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Ponderosa Pine
Date Issued: 2010-10-21
Postage Value: 44 cents

Commemorative issue
Holiday Evergreens
Ponderosa Pine

Ponderosa pine (Pinus ponderosa), also called western yellow pine, is one of the most widely distributed pines in western North America. A major source of timber, ponderosa pine forests are also important as wildlife habitat, for recreational use, and for esthetic values. Within its extensive range, two varieties of the species currently are recognized: Pinus ponderosa var. ponderosa (Pacific ponderosa pine) (typical) and var. scopulorum (Rocky Mountain ponderosa pine). Arizona pine (P. arizonica), sometimes classified as a variety of ponderosa pine, is presently recognized as a separate species.

The range of ponderosa pine extends from southern Canada into Mexico, and from the Plains States of Nebraska and Oklahoma to the Pacific Coast.

Pacific ponderosa pine (var. ponderosa) ranges from latitude 52° N. in the Fraser River drainage of southern British Columbia, south through the mountains of Washington, Oregon, and California, to latitude 33° N. near San Diego. In the northeast part of its range it extends east of the Continental Divide to longitude 110° W. in Montana, and south to the Snake River Plain, in Idaho
Rocky Mountain ponderosa pine (var. scopulorum) extends east of the Continental Divide from latitude 48° N. in north-central Montana, southeasterly into North and South Dakota, eastern Wyoming, and as far east as north-central Nebraska. Within this area, ponderosa pine grows on the discontinuous mountains, plateaus, canyons, and breaks of the plains, with the most extensive stands found in the Black Hills of South Dakota and Wyoming. South of Wyoming, Rocky Mountain ponderosa pine extends south on both sides of the Continental Divide, west to Arizona, and the eastern edge of the Great Basin in Nevada, east to Texas west of the Pecos River, New Mexico, extreme northwestern Oklahoma, Colorado, and northern Mexico. Within this wide range, ponderosa pine is absent from a large area that includes southwestern Montana, western Wyoming, southern Idaho, and part of the Great Basin. A possible explanation for the absence is that the distribution of rainfall during the summer months prevents seedling establishment except at higher elevations, where the species has little tolerance for the shorter growing season.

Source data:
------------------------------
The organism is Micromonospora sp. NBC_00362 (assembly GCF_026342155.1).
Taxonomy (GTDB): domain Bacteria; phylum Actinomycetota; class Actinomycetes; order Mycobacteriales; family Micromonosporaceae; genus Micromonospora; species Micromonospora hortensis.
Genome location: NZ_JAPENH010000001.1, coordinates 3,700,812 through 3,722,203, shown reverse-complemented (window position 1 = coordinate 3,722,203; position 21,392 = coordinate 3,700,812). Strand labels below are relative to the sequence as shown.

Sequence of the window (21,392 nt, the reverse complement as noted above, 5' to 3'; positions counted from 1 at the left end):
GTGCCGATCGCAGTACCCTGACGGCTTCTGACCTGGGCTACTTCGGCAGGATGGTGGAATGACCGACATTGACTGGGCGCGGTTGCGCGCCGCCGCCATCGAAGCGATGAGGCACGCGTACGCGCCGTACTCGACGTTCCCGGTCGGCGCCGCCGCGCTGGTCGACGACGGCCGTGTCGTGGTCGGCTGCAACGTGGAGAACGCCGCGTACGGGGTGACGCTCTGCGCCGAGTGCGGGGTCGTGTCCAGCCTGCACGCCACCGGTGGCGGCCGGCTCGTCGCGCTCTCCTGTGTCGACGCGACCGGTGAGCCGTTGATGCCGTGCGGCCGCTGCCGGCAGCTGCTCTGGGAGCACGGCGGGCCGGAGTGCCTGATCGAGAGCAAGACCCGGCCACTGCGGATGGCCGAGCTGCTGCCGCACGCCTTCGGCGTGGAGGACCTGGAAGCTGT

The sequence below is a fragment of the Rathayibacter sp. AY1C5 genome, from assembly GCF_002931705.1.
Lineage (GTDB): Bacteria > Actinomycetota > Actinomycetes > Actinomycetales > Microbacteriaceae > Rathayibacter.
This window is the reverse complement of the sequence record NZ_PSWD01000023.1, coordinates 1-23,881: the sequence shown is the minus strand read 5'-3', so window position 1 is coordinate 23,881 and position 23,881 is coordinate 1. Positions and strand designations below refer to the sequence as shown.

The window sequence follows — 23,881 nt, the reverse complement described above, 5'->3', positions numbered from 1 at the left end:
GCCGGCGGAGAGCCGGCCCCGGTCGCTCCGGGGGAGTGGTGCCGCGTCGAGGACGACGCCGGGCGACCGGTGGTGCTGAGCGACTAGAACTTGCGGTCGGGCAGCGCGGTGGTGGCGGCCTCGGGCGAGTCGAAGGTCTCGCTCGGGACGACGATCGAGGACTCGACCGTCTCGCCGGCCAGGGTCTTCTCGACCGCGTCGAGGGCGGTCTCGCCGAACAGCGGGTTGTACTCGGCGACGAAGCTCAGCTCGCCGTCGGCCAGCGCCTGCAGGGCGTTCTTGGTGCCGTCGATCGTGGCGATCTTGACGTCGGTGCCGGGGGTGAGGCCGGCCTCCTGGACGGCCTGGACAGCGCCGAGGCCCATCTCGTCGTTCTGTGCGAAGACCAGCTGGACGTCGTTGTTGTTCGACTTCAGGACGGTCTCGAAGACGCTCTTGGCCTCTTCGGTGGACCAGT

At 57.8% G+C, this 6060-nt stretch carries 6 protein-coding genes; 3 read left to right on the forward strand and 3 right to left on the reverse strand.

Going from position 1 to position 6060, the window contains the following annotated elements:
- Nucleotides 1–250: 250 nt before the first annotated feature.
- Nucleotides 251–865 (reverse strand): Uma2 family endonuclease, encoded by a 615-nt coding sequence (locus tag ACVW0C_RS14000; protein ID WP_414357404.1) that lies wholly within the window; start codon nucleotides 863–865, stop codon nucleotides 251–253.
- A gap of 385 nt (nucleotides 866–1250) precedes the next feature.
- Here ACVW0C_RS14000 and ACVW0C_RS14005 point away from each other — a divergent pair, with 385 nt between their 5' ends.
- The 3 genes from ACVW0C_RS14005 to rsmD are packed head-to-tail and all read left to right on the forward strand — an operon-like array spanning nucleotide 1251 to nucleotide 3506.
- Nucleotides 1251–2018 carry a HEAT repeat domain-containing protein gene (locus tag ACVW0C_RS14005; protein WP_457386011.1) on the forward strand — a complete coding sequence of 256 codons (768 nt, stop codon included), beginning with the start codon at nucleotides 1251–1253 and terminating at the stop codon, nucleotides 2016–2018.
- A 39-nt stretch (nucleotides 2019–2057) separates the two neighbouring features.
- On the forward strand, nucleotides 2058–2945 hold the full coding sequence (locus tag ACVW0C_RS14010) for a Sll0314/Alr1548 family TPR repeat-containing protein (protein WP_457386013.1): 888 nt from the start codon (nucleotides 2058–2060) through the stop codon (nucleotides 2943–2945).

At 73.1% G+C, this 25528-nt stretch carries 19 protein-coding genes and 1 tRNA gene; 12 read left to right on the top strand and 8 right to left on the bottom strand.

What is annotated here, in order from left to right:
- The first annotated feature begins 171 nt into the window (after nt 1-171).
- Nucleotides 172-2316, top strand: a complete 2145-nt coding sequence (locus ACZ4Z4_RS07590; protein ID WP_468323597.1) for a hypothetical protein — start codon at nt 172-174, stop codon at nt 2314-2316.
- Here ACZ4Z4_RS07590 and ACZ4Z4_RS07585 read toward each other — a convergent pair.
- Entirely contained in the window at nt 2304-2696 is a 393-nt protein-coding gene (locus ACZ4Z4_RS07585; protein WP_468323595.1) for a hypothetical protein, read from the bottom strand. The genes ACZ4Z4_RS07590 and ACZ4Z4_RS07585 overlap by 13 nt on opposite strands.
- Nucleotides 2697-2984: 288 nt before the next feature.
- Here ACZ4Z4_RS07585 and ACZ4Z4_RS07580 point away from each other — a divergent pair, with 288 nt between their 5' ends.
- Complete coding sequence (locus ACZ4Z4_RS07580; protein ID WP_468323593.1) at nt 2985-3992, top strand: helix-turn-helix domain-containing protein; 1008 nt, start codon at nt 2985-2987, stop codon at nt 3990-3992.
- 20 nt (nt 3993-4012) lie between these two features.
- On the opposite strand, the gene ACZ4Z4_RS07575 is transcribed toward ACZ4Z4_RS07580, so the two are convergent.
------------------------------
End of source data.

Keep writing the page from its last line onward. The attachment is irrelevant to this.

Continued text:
Topic: Christmas (224)  

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